If you're underage and are caught drinking, you face a minor in possession charge. This charge is usually placed against those between the ages of 13 and 17. Minor in possession charges get filed for the possession of alcohol or for any offenses that involve firearms. It can also be used when a person between the ages of 13 and 20 is found guilty of a drug offense.
Minor in possession penalties apply to those under 18 of all ages if they're found in illegal possession of a firearm or commit any other offenses while in possession of a firearm used during the act. For instance, robbing a store while possessing a firearm could lead to a minor in possession charge and conviction.
What happens to juveniles if they're found guilty of minor in possession charges?
Convictions result in a juvenile losing the right to his or her driver's license. The revocation lasts up to the date of your 17th birthday. If you're already 17, the revocation lasts up to a year. This is for a first offense. On a second offense, you can lose your license for as long as two years or until you're 18th birthday, whichever is longer.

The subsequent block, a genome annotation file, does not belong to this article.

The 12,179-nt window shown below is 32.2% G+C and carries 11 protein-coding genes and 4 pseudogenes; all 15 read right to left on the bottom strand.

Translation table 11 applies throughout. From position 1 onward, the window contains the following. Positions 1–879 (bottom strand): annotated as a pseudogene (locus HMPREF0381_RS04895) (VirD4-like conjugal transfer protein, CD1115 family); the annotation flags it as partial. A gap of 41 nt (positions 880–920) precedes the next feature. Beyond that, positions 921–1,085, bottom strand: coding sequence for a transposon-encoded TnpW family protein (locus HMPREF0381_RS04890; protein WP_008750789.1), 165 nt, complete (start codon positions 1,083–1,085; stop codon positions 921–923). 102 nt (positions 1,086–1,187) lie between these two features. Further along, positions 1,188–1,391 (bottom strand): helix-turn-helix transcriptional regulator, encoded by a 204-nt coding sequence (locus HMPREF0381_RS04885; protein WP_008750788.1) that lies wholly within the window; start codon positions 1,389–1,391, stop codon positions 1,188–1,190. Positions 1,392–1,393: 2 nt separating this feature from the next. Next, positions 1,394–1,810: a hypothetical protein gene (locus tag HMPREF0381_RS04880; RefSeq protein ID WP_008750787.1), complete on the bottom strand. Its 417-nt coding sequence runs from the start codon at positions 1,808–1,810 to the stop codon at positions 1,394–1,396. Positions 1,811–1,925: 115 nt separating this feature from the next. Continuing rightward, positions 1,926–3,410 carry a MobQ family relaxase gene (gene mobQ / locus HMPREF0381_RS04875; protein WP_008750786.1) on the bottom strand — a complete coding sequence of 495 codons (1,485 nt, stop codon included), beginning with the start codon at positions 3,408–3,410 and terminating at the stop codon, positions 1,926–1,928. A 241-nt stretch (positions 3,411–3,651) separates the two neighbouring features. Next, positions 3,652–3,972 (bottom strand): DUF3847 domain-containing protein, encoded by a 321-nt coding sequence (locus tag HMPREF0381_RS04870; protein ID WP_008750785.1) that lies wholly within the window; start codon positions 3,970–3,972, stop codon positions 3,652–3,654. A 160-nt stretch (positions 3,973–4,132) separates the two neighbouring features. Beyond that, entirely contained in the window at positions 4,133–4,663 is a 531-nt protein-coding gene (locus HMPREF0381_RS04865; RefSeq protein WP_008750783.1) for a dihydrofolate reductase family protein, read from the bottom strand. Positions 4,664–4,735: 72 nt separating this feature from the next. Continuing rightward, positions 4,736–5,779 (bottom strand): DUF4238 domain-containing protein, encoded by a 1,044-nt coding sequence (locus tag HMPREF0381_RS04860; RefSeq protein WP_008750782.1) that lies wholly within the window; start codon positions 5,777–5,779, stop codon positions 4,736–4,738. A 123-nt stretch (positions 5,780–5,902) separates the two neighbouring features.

If you're convicted of possessing firearms, you won't be able to have your license reinstated early, but you can seek reinstatement of your license for drug or alcohol possession a year after your 17th birthday or a year after the conviction, whichever is longest if it's your first offense.
By law, no one may issue any kind of license to you while you're penalized for minor in possession charges. You can't receive a restricted license or get an instruction permit. If you feel your license is unfairly revoked, you can appeal the revocation through an administrative review.